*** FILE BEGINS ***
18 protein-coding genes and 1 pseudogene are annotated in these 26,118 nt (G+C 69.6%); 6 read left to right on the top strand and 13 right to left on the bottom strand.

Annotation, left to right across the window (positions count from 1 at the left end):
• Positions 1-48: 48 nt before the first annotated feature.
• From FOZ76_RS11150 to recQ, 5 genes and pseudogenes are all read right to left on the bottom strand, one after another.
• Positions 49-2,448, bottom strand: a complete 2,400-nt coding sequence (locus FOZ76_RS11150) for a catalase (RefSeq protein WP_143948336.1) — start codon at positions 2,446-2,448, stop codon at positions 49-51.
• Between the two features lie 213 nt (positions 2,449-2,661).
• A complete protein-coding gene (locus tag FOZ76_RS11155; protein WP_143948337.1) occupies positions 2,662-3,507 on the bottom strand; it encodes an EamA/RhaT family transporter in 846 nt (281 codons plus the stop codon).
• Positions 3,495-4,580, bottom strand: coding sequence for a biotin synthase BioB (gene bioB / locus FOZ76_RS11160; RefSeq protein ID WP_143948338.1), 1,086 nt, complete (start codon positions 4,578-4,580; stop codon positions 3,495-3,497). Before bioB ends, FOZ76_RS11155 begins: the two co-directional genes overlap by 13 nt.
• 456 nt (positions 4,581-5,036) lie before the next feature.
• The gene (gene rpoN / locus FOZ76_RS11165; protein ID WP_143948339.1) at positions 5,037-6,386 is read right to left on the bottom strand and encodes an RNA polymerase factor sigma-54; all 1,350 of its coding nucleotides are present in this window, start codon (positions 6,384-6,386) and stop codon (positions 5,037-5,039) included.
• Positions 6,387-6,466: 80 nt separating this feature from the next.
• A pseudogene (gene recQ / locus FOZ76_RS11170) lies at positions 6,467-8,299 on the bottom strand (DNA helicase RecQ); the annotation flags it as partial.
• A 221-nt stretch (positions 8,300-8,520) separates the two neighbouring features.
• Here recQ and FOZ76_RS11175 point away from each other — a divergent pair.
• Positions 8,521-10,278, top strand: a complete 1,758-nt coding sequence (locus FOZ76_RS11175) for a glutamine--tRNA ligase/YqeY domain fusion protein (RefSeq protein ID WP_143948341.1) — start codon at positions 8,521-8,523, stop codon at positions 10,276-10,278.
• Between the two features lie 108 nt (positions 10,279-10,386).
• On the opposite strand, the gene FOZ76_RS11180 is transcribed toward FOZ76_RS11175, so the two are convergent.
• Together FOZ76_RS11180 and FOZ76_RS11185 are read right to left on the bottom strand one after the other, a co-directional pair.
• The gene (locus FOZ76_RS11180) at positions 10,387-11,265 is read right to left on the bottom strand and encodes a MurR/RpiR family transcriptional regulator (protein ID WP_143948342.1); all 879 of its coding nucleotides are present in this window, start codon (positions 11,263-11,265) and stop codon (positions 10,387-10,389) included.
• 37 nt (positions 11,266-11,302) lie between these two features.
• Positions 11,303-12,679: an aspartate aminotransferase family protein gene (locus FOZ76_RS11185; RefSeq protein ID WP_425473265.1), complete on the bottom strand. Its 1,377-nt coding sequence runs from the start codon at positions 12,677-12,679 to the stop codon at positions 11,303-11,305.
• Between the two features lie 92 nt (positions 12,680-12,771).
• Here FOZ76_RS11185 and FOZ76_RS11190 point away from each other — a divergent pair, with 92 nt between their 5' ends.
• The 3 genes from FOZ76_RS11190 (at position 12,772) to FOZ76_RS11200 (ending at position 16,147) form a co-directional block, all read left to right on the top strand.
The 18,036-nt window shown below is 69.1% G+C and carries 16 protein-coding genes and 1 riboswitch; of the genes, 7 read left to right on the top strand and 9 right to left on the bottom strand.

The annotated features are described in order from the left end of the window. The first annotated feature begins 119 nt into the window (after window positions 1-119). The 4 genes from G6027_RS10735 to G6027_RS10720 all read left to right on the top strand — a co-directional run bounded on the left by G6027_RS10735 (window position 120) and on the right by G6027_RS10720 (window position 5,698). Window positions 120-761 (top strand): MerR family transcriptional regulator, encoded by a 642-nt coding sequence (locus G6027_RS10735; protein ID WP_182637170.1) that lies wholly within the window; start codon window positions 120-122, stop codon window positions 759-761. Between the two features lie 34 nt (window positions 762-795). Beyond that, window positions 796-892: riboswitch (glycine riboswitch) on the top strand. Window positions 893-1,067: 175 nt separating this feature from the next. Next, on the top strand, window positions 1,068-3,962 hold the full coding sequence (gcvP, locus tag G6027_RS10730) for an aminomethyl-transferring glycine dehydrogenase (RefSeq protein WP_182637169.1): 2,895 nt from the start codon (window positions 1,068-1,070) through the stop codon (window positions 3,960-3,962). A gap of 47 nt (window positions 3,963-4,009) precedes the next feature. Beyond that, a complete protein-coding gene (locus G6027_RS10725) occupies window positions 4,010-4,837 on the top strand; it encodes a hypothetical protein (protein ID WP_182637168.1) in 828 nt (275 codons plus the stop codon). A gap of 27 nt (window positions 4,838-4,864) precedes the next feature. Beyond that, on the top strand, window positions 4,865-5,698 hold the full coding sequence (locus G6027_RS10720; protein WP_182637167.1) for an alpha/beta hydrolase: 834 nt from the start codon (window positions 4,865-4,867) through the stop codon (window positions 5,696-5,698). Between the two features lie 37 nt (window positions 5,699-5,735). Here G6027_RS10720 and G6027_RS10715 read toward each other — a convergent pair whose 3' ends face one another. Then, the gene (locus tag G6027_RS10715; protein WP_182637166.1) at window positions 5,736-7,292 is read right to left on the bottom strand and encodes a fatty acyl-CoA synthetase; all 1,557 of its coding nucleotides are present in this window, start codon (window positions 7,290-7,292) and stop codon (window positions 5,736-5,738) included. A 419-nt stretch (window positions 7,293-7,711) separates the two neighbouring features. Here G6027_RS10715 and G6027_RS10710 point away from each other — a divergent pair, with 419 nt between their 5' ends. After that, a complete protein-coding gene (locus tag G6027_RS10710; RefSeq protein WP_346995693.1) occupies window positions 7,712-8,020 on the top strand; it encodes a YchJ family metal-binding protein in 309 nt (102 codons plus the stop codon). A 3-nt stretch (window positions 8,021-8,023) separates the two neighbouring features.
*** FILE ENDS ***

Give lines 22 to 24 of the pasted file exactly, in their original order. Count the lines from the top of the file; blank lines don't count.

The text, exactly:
• Between the two features lie 92 nt (positions 12,680-12,771).
• Here FOZ76_RS11185 and FOZ76_RS11190 point away from each other — a divergent pair, with 92 nt between their 5' ends.
• The 3 genes from FOZ76_RS11190 (at position 12,772) to FOZ76_RS11200 (ending at position 16,147) form a co-directional block, all read left to right on the top strand.